How to efficiently stay on top of published research

One of the major arguments I still hear in favour of journals is that people still need them in order to know where to look for the latest research in their field. With over 1.5-2 million English-language articles in STEM subjects published each year, we each have a monolithic task of filtering out what research is relevant to us.

In terms of research discovery though, journals actually do this very poorly at an individual level. If there are 100 journals in your field, the last thing you want to do is go to each one every day to see if they have published something new. And with around 28,000 journals out there, this can pile up pretty fast for all of us. Searching journal by journal is a waste of time and energy, and these are things that researchers have a lot of pressure on using efficiently and in finite amounts.

There are better ways to discover new research, and here are some of them:

  • Create a Google Scholar alert based on keywords, field, or authors. This is the best way of getting constant updates of everything Google Scholar finds, including from what we might consider as ‘obscure’ sources.
  • Use Feedly RSS feeds. You can create RSS feeds for any journal, blog, or news feed, and integrate and organise them here. It updates in real time as new content is published, so you can have all journals in one place.
  • Twitter. This is where your colleagues will often share the most interesting new research. You can set up ‘alerts’ too for people who constantly tweet new material, making sure never to miss anything.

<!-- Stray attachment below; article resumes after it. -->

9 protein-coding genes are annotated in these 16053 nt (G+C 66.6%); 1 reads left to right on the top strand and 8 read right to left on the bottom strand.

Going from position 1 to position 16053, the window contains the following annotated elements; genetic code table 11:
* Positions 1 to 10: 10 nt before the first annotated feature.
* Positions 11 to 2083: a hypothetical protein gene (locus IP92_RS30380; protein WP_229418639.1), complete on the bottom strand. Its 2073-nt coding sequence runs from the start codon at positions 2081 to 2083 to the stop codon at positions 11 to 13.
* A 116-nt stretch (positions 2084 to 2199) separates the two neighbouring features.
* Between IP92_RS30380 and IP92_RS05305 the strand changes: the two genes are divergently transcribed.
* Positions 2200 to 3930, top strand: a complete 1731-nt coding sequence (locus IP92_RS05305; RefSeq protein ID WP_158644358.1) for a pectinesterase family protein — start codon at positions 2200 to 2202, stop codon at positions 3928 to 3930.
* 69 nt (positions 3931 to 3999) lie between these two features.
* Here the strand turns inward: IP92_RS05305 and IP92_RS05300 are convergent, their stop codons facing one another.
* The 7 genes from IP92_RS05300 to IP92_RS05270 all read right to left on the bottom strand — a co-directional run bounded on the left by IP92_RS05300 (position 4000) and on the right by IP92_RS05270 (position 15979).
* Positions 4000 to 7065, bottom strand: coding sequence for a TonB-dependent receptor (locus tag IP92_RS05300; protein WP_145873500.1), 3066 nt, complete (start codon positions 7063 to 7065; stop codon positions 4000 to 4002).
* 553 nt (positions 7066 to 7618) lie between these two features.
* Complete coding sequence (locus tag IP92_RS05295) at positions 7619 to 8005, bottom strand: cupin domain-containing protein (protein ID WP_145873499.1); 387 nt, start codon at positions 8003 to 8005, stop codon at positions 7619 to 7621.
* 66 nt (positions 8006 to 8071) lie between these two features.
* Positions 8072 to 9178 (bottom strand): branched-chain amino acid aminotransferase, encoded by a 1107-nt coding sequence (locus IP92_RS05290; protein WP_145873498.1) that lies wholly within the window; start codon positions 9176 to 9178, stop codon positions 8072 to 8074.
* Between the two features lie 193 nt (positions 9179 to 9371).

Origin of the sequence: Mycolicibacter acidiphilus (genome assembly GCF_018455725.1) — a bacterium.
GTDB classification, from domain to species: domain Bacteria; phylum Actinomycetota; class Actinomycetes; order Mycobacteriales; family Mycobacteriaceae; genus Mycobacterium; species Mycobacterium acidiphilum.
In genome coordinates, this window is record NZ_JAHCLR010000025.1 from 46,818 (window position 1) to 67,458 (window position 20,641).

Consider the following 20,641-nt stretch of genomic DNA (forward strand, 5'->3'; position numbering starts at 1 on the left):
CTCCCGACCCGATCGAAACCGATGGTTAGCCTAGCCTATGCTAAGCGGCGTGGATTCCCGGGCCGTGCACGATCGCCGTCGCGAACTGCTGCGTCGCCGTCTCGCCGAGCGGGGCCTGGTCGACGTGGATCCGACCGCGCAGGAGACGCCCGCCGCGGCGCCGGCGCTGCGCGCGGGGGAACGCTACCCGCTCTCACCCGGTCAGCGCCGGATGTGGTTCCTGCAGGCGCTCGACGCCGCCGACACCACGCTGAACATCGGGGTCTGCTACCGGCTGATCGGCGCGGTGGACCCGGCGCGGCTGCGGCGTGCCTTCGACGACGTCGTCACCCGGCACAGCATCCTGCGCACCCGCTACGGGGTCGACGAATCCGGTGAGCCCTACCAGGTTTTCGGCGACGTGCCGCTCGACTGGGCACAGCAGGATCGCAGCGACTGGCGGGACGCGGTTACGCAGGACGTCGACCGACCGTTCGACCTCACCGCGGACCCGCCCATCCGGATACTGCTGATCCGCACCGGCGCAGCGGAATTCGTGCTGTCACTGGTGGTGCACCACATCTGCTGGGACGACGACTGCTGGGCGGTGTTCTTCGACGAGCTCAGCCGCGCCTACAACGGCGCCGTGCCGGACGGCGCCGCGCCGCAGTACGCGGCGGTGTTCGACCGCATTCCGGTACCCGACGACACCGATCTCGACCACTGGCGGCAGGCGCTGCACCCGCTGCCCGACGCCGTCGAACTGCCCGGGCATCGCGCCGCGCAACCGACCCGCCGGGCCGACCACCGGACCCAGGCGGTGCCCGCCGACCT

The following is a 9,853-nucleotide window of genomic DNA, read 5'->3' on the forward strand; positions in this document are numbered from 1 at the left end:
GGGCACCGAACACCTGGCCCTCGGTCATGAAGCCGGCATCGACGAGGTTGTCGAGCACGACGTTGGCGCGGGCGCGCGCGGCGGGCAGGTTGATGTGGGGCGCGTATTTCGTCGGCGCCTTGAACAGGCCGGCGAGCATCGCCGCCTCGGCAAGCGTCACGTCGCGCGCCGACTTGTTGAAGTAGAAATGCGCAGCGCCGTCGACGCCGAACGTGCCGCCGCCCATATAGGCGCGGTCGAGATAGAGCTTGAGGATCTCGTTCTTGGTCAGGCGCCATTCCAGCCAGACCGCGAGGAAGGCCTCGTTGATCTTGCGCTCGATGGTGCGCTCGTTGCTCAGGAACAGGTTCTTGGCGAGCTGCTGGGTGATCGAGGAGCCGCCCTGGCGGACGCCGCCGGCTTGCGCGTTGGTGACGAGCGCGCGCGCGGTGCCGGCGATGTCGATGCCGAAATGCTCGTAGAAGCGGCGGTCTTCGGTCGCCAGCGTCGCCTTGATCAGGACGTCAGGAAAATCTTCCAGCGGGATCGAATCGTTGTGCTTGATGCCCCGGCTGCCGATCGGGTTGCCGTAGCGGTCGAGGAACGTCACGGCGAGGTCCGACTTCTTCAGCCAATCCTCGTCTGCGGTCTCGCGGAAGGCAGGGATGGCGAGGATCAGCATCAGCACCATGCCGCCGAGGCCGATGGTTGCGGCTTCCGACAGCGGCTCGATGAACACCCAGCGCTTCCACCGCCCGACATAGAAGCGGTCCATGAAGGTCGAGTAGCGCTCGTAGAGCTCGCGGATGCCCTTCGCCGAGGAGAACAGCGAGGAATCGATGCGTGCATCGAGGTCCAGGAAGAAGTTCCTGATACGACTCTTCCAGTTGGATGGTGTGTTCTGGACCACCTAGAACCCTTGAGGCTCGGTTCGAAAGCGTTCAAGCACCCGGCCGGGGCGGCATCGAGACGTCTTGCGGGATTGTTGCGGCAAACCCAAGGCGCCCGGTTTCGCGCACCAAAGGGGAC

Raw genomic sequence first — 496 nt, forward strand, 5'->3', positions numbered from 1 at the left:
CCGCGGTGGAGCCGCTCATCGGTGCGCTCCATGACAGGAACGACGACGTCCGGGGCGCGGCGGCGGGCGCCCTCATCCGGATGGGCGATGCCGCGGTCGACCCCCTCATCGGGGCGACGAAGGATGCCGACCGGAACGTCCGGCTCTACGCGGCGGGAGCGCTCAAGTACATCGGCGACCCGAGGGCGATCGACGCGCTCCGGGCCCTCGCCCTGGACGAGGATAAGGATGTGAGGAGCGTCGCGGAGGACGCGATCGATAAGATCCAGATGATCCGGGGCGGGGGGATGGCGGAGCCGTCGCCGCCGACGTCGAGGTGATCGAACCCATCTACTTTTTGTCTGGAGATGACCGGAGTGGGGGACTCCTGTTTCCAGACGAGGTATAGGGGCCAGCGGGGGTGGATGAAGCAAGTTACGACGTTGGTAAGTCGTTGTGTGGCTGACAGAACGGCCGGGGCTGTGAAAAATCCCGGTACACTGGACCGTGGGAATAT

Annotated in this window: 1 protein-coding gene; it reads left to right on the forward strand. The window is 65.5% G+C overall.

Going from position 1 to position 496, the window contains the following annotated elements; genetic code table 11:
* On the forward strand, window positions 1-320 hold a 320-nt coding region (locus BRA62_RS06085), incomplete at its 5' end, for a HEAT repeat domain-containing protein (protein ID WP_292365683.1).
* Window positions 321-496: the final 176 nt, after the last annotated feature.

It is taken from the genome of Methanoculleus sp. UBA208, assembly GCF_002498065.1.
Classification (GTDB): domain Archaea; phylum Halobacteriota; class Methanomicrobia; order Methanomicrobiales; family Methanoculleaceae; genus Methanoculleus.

• Create or join a listserv. A great way of sending or receiving weekly digests of relevant research published in your field.

So all of these options rely on journals merely as a container, not a discovery platform. Discovery is pretty easy as an overlay feature on top of this, and works across multiple journals and publishers. They don’t discriminate based on journal brand or anything, unless you make the explicit and not too smart, decision to do so. If you want to have EVERYTHING as your source of research information, then this is a good way to get started.

These search functions don’t care whether the research is published in Nature or the Journal of Snail Psychiatry – they still appear in the same place, with the same text, and the same sort of information contained within them. Relevance isn’t defined by journals – it’s defined by how you then filter and digest information across these sources.

But what this also tells us is that journals are pretty useless for discovery in the digital age – all we need is a way of searching across venues, which we have multiple efficient ways to do, and then we can stay up to date with pretty much everything published in our field.

There are additional options too, like using the new ScienceOpen saved searches feature, but that’s getting revamped at the moment (try their updated search functions in the mean time).

Have I missed anything out? How do you stay on top of all the research literature? Let me know in the comments!

8 thoughts on “How to efficiently stay on top of published research

  1. You can follow #365papers and #230papers on twitter to see what other people are reading. Often people do round-up of a week or months reading so you can see what is relevant.

    I’ve been finding a heap of papers through that!

  2. My personal favourite RSS reader is The Old Reader. https://theoldreader.com/

    It mimics most of the features of Google Reader, and imports images and video really well. I maintain one for following blogs I’m personally interested in, and have used one for my social media management in healthcare work in the past. You can categorize blogs by custom topics and view all of them that way, or just read your whole stream.

  3. In my field (theoretical physics) you just need to browse arXiv in the categories that are relevant to you. Publishing in journals is irrelevant to disseminating research. It is still done for one’s career’s sake, though.

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